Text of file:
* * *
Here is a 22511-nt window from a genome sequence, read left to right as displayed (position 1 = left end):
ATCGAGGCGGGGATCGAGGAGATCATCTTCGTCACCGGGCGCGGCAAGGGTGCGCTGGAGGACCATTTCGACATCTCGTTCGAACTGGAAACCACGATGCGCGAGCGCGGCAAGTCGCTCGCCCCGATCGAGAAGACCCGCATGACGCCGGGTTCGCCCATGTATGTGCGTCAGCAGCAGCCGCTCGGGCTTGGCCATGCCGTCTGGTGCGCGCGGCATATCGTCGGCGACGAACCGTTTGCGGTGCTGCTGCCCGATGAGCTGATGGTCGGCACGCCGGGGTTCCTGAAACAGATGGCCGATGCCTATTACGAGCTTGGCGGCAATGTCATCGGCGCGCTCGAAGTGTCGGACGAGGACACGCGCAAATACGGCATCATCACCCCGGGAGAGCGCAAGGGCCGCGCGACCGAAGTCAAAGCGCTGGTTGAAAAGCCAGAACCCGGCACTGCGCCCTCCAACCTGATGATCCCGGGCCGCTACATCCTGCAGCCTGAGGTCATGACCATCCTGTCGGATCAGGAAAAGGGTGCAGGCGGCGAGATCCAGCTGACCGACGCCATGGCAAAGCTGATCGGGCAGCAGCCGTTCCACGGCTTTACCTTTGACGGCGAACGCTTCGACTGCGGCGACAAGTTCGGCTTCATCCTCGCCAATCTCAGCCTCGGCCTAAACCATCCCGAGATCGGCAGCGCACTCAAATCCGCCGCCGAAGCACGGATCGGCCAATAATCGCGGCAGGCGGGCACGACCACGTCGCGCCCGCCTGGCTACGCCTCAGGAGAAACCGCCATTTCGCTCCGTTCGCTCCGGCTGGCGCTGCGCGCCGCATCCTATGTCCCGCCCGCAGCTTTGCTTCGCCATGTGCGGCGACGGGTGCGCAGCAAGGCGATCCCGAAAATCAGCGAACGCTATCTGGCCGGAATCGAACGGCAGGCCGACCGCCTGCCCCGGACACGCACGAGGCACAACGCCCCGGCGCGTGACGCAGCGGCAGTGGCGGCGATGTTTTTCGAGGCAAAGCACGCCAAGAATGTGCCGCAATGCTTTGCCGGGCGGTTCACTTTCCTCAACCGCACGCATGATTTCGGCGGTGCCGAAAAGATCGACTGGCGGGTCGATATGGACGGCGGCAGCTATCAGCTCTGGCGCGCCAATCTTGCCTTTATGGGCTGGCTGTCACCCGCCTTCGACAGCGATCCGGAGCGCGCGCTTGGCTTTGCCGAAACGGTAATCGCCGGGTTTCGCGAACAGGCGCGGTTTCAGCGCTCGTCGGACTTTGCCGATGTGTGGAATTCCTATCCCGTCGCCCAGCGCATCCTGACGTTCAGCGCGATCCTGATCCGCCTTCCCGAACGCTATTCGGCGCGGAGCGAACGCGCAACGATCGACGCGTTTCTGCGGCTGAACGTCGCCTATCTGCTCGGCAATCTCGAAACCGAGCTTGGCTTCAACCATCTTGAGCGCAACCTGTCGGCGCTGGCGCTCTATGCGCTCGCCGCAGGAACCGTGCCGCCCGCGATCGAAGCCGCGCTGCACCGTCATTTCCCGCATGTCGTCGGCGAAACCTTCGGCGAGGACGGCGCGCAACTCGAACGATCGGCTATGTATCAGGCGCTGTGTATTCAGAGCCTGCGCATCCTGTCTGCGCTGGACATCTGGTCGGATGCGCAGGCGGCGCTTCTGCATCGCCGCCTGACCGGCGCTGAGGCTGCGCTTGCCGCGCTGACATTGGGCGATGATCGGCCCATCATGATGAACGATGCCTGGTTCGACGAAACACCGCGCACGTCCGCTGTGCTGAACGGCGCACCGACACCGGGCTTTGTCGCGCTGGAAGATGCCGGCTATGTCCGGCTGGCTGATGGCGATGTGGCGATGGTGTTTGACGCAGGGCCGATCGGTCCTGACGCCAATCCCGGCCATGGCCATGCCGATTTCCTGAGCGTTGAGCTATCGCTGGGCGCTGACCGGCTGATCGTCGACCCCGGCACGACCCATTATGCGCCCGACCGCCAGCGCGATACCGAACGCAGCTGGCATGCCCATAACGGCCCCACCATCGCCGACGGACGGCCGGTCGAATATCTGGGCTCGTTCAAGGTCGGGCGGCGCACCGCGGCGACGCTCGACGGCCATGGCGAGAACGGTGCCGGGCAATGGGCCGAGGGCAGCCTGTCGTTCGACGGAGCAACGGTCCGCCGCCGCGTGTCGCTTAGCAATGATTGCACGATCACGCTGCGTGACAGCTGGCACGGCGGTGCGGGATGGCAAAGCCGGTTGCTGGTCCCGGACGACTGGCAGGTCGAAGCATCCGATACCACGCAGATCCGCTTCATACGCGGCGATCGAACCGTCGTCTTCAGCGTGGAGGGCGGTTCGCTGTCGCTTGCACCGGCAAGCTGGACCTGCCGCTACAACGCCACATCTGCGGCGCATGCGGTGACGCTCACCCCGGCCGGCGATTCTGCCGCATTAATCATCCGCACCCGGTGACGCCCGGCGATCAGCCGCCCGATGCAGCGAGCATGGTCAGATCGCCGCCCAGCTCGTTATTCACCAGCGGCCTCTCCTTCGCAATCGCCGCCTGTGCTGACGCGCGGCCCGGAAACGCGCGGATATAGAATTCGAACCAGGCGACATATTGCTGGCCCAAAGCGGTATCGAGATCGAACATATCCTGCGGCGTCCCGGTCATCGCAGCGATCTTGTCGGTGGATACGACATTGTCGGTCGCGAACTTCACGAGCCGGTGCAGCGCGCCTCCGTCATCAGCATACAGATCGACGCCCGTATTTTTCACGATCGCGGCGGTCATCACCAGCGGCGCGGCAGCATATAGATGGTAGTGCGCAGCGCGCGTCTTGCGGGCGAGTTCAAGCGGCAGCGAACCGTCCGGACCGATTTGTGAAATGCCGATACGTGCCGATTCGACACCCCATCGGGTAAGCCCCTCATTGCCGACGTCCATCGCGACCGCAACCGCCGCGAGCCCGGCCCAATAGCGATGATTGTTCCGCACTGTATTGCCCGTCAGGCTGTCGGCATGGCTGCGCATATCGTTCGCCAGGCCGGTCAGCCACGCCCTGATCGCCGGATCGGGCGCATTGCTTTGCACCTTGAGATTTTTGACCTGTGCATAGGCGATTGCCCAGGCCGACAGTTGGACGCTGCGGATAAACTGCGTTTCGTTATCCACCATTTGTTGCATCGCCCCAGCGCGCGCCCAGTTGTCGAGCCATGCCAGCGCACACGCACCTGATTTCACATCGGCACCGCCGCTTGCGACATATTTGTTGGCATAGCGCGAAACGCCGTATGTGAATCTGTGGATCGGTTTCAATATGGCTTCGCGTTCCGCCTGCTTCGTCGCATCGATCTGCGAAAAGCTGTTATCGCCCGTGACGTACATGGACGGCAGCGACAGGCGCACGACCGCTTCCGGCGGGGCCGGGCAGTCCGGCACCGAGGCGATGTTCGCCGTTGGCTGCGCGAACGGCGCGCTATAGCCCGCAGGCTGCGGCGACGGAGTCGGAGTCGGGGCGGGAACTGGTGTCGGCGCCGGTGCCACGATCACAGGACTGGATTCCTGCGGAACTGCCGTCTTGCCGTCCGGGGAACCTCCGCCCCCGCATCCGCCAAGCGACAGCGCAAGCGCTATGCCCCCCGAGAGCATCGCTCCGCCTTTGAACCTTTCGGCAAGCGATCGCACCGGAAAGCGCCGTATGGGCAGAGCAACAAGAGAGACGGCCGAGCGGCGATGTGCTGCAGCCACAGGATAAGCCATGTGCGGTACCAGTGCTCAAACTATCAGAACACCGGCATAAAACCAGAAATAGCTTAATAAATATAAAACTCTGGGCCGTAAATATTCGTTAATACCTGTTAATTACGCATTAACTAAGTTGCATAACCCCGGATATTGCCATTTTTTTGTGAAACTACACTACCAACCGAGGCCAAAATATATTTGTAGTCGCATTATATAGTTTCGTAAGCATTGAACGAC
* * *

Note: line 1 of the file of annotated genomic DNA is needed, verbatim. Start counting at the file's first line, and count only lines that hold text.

Here is a 22511-nt window from a genome sequence, read left to right as displayed (position 1 = left end):